SanDisk Sansa Shaker Review: You Know, For Kids

SanDisk Sansa Shaker
Don’t want your music-loving 8- to 11-year-old running around with an iPod? SanDisk targets “tweens” with its new Sansa Shake — a kid-friendly player that stores music on Secure Digital memory cards and runs on one triple-A battery. Best of all, it’s pretty darn cheap, at just $39.99, including a 512MB SD card. Older kids may not be impressed by the Shaker’s size and features, but I had a tough time getting it back from two 8-year-olds I lent it to.

The Shaker comes in pink or blue and has two twistable white rings for adjusting volume and skipping tracks. At one end, there’s an integrated speaker, and the other end pops off to reveal a mini-USB port, SD card slot, and battery compartment. There are two headphone jacks — a handy and fun plus — and a power/play/pause button on the sides. The Shaker lacks a screen, but that could be a plus for kids, since it’s one less thing to break.

At about 1.6 inches in diameter and 2.8 inches long, the Shaker is considerably bulkier than Apple’s second-gen iPod Shuffle and the Creative Zen Stone, but that may make it harder to lose. The Shuffle and Stone come in more colors, though the Shaker does come with a bunch of cute stickers. Another consideration is that the Shuffle is twice the price of the Shaker and lacks a speaker, though it has twice the memory capacity.

Accessories include a pair of earbuds that may be on the big side for young ‘uns, a triple-A battery, and a USB cable, plus a 512MB SD card that holds around 125 songs (128Kbps MP3s). The Shaker also comes preloaded with a double-handful of fun kids songs like “The Wheels On the Bus”.

Loading music on the Shaker is simple for Windows users: Just plug it into your PC’s USB port and transfer music files right in Windows — no music management software required. Just be prepared to wait for a bit if you’re transferring a lot of files, since the Shaker operates at USB 1.1 speeds.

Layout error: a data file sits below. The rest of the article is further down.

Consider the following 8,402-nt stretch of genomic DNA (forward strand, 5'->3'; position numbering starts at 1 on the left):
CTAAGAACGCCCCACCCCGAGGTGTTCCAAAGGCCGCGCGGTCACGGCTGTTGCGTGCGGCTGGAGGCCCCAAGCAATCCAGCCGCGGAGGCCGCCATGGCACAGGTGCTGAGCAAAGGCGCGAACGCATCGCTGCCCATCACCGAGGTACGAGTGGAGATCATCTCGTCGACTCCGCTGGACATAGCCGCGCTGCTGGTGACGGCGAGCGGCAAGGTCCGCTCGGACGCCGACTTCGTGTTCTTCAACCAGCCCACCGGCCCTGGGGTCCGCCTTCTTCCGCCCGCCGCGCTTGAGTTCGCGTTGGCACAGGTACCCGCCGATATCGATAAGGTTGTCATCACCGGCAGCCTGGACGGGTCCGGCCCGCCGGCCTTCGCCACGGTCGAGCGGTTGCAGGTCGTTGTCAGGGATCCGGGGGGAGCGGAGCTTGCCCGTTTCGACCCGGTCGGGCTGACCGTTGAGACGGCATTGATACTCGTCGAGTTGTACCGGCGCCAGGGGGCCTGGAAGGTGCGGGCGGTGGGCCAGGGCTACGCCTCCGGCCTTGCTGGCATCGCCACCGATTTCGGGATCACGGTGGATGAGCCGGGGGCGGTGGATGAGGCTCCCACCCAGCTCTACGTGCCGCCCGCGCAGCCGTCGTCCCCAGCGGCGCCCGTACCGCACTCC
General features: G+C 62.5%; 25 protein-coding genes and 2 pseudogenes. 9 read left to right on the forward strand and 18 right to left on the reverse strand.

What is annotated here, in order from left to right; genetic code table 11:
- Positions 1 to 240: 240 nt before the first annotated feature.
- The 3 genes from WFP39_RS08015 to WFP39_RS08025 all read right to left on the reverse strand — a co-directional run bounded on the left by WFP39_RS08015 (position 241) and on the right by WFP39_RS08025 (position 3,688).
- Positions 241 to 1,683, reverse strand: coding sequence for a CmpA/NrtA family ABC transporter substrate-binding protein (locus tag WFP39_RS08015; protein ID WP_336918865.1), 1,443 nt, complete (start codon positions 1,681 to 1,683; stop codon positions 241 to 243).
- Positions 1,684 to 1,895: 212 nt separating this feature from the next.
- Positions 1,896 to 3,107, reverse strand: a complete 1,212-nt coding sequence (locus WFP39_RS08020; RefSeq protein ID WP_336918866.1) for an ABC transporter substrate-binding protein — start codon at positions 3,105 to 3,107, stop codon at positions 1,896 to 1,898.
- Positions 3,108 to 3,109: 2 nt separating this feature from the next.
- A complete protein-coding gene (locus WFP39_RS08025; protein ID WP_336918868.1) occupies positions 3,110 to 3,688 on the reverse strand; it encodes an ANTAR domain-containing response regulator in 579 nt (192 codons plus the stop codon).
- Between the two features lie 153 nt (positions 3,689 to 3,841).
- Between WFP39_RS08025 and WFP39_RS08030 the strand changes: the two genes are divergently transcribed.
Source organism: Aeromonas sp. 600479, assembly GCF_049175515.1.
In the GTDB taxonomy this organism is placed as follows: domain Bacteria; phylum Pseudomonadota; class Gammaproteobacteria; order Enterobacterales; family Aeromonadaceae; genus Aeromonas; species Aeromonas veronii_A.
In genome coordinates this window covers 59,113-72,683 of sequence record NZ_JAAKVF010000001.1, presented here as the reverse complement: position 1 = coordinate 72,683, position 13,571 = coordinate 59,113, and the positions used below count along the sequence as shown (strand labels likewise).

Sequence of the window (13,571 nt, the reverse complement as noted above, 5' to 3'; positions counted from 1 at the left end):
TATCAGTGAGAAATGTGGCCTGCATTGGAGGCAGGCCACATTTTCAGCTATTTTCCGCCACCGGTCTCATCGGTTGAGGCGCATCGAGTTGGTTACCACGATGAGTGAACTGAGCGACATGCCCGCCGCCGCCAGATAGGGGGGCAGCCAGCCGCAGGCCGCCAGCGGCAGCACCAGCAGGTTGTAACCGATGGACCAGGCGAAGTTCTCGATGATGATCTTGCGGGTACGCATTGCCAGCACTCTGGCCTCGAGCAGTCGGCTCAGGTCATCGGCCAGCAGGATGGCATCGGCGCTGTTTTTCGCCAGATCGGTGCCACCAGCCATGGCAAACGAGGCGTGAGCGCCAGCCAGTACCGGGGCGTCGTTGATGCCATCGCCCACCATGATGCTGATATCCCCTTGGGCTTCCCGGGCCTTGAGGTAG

The Shaker doesn’t support WMA files or subscription music, just MP3s and WAV files. It also lacks Mac support, though you can get an inexpensive card reader for your Mac and load music directly onto the SD card.

The controls are easier to use for kids’ smaller hands than for my own adult-size mitts, and nothing’s too terribly complex to figure out. Most kids will be able to whiz their way around it before their parents can say “Worldwide Developer Conference.”

To power the player on and off, hold the play/pause button for a few seconds until you hear a kooky sound effect. You skip tracks using one of the white rings, or you can hold the play/pause while giving the player a good shake to make it jump to a random song (accompanied by another sound effect).

Other sound effects play when you shake the player while it’s paused, when the battery is low or the SD card is removed during playback, and when there’s no music on the SD card. Unfortunately, there’s no battery indicator light, though you get roughly 15 hours of playback time per, depending on battery brand and type — not bad for this type of player. I like that you can use store-bought alkalines or rechargeables, so kids aren’t tethered to a computer when the player needs to be juiced up.

The sound quality on my review unit was problematic, which seems to be the norm with early runs from SanDisk. There’s distortion to the point where you can hear ghostly notes that aren’t in the original music. For example, when you hear a horn, it sounds like there are one or two other grungy-sounding horns in a parallel dimension playing along faintly. A SanDisk rep indicated that the company deliberately cut corners on the sound quality because of the target age, but this seems excessive to me.

Overall, the Shaker is cheap enough ($39.99) to be a fun stocking stuffer or gift, and that’s sure to be its main attraction. Is the Shaker exciting for adults, with its quirky features and sound effects? No. But judging from the way my two 8-year-old neighbors fought over it, this has potential to do OK with the kiddies.